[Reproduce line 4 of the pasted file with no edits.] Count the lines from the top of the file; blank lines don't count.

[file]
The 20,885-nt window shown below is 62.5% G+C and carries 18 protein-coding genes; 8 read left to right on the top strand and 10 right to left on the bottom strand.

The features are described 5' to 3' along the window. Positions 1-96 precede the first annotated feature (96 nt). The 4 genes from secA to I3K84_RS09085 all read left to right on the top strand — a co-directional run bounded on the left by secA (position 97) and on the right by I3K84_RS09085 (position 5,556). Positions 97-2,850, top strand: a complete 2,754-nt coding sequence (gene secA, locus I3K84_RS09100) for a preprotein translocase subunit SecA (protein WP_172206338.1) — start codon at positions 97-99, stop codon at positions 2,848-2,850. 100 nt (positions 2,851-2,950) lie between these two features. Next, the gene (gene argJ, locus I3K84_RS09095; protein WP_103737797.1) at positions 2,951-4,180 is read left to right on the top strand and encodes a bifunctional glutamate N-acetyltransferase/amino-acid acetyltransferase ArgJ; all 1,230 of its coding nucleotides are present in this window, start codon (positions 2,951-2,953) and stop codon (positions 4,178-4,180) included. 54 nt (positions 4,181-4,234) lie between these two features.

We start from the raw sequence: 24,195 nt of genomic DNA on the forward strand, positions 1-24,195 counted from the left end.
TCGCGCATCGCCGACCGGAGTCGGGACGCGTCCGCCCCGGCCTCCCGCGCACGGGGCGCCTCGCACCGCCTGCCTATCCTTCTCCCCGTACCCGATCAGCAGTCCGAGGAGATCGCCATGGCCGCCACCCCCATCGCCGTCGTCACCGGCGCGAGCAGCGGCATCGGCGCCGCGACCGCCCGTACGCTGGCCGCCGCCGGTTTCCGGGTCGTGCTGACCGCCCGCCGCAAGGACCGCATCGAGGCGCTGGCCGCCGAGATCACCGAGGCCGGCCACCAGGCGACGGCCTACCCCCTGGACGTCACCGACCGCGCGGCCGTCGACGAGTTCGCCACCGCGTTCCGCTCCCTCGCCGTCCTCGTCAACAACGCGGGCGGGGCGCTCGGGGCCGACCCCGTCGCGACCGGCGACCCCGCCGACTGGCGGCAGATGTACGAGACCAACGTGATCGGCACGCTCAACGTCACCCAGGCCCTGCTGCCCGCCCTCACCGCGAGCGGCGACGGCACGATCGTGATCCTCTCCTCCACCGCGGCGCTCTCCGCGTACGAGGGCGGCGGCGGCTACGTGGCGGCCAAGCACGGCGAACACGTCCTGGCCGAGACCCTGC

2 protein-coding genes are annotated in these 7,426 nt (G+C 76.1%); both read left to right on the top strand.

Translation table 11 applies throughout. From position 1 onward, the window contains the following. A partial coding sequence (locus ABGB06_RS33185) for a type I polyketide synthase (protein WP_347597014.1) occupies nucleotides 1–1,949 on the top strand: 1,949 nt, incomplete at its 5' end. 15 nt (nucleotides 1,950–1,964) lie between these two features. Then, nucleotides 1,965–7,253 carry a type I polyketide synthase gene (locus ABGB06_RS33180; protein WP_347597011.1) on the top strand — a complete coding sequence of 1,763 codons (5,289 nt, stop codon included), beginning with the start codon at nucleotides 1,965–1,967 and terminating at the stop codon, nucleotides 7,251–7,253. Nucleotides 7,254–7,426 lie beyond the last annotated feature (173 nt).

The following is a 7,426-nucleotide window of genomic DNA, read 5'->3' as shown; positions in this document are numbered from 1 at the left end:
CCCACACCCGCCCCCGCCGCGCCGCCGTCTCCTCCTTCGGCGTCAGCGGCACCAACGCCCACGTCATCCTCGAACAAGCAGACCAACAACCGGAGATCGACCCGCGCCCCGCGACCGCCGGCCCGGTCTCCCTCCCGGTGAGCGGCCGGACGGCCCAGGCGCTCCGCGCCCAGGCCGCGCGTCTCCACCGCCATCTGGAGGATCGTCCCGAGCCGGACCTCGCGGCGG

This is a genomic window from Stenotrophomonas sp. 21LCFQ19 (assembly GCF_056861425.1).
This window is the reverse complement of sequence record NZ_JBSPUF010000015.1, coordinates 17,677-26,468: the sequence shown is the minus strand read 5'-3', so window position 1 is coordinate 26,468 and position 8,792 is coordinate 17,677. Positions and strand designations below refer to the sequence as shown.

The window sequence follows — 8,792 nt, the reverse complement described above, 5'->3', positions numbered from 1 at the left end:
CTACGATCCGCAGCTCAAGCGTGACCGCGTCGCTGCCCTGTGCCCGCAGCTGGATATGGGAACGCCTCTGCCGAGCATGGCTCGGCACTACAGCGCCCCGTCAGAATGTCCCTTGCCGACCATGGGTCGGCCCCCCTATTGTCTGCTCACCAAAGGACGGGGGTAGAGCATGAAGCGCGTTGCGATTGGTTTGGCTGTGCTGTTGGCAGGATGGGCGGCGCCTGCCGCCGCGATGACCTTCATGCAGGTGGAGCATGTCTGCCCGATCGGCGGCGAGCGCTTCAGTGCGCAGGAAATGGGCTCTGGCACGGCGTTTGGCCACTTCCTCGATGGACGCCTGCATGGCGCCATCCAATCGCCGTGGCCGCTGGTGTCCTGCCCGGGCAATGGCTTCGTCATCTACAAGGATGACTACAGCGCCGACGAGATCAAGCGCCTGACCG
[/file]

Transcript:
TCGCGCATCGCCGACCGGAGTCGGGACGCGTCCGCCCCGGCCTCCCGCGCACGGGGCGCCTCGCACCGCCTGCCTATCCTTCTCCCCGTACCCGATCAGCAGTCCGAGGAGATCGCCATGGCCGCCACCCCCATCGCCGTCGTCACCGGCGCGAGCAGCGGCATCGGCGCCGCGACCGCCCGTACGCTGGCCGCCGCCGGTTTCCGGGTCGTGCTGACCGCCCGCCGCAAGGACCGCATCGAGGCGCTGGCCGCCGAGATCACCGAGGCCGGCCACCAGGCGACGGCCTACCCCCTGGACGTCACCGACCGCGCGGCCGTCGACGAGTTCGCCACCGCGTTCCGCTCCCTCGCCGTCCTCGTCAACAACGCGGGCGGGGCGCTCGGGGCCGACCCCGTCGCGACCGGCGACCCCGCCGACTGGCGGCAGATGTACGAGACCAACGTGATCGGCACGCTCAACGTCACCCAGGCCCTGCTGCCCGCCCTCACCGCGAGCGGCGACGGCACGATCGTGATCCTCTCCTCCACCGCGGCGCTCTCCGCGTACGAGGGCGGCGGCGGCTACGTGGCGGCCAAGCACGGCGAACACGTCCTGGCCGAGACCCTGC